Ukrainian President Volodymyr Zelenskiy on Wednesday vowed a "strong response" after gunmen opened fire on a car carrying his senior aide, in what officials said was possible retaliation for a push to rein in oligarchs.
More than 10 bullets hit a black Audi carrying Zelenskiy's advisor Sergiy Shefir during an attack near the village of Lisnyky, south of the capital Kiev, around 10 a.m. (07:00 GMT) Wednesday.
The 57-year-old former scriptwriter and longtime associate of comedian-turned-politician Zelenskiy escaped unharmed but his driver was "seriously injured," the interior ministry said.
The shooting was one of the most high-profile assassination attempts in Ukraine's modern history and came after the country's 43-year-old leader promised to reboot the political system and tackle the influence of powerful oligarchs.
"Saying 'hello' to me by shooting out of the forest at my friend's car is weak," Zelenskiy said in a video statement from New York.
"The response will be strong."
Zelenskiy, who is in New York for the UN General Assembly, said it was not yet known who was behind the attack.
But he added: "This does not affect the course that I have chosen with my team — towards changes, towards bringing the economy out of the shadows, towards fighting criminals and large, influential financial groups."
Authorities opened an attempted murder investigation. Photos released by officials showed a limousine with bullet holes along its bonnet and the driver's door.
Shefir called the attempt on his life an effort to "intimidate" the presidency.
Police said they were considering political motives.
The aide may have been targeted for his work, or as part of a bid to pressure Ukraine's top leadership or destabilize "the political situation in our country," national police chief Igor Klymenko told reporters.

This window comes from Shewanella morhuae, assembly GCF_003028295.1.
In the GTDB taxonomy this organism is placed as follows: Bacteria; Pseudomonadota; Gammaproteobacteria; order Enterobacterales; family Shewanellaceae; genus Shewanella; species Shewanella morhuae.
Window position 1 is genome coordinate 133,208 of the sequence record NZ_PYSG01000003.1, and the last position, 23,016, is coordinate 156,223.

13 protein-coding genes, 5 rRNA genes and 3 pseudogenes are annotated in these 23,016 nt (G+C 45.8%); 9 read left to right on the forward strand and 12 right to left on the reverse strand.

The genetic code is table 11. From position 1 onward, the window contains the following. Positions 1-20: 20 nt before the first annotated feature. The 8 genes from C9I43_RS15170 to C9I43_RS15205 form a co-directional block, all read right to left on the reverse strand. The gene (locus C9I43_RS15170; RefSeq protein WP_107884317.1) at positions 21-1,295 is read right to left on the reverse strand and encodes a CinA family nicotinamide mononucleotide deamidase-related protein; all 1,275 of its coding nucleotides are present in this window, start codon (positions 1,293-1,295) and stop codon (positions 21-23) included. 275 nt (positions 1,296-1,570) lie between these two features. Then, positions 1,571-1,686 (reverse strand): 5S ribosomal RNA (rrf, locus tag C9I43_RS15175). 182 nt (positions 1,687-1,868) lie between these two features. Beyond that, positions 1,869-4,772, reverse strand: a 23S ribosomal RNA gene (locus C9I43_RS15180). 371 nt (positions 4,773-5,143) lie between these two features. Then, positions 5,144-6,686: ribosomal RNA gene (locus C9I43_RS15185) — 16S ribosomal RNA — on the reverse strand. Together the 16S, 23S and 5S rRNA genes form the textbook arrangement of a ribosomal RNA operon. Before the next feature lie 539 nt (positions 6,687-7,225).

The U.S. and UK embassies in Ukraine condemned the attack.
"Criminal violence, including for political ends, is never justified. We wish the driver injured in the attack a quick and full recovery," the U.S. mission said on Twitter.
The British ambassador to Ukraine, Melinda Simmons, tweeted that she was "very worried" and wished Shefir's driver a speedy recovery.
He told reporters any attempt to intimidate the president would fail. "He's chosen the right path," Shefir said.
He admitted however that the attack was "a bit scary."
"We were driving and suddenly there were shots," Shefir said, praising his chauffeur for continuing to drive despite being wounded.
The driver was operated upon and his life was not in jeopardy.
Police said they did not rule out the involvement of security services of foreign countries.
Ukraine's army has been battling Moscow-backed separatist fighters in two breakaway regions bordering Russia since 2014, when the Kremlin annexed the Crimean peninsula. The war has left more than 13,000 people dead.
The Kremlin denied any role in Wednesday's attack.
"Of course, this has nothing to do with the real state of affairs," said Kremlin spokesman Dmitry Peskov, accusing Ukraine of habitually looking for a "Russian trace."
Vitaliy Sych, editor-in-chief of Ukrainian magazine Novoye Vremya, said an attempt on the life of a president's aide was "unprecedented."
"I wonder who dared to do this and why," he said on Facebook.
This year Zelenskiy ordered his government to put together a register of oligarchs — a list of tycoons who influence media and politics in the country. The names, however, have yet to be revealed.
Shefir was born in the industrial central city of Kryvyi Rig and studied to be a metallurgist, but as a student began doing comedy for the popular KVN show with his brother.
In 2003, he co-founded a production company called "Kvartal 95" with Zelenskiy, who was elected president in 2019.
Shefir produced and wrote the "Servant of the People," a television show in which Zelenskiy portrayed a schoolteacher who becomes president and which launched his political career.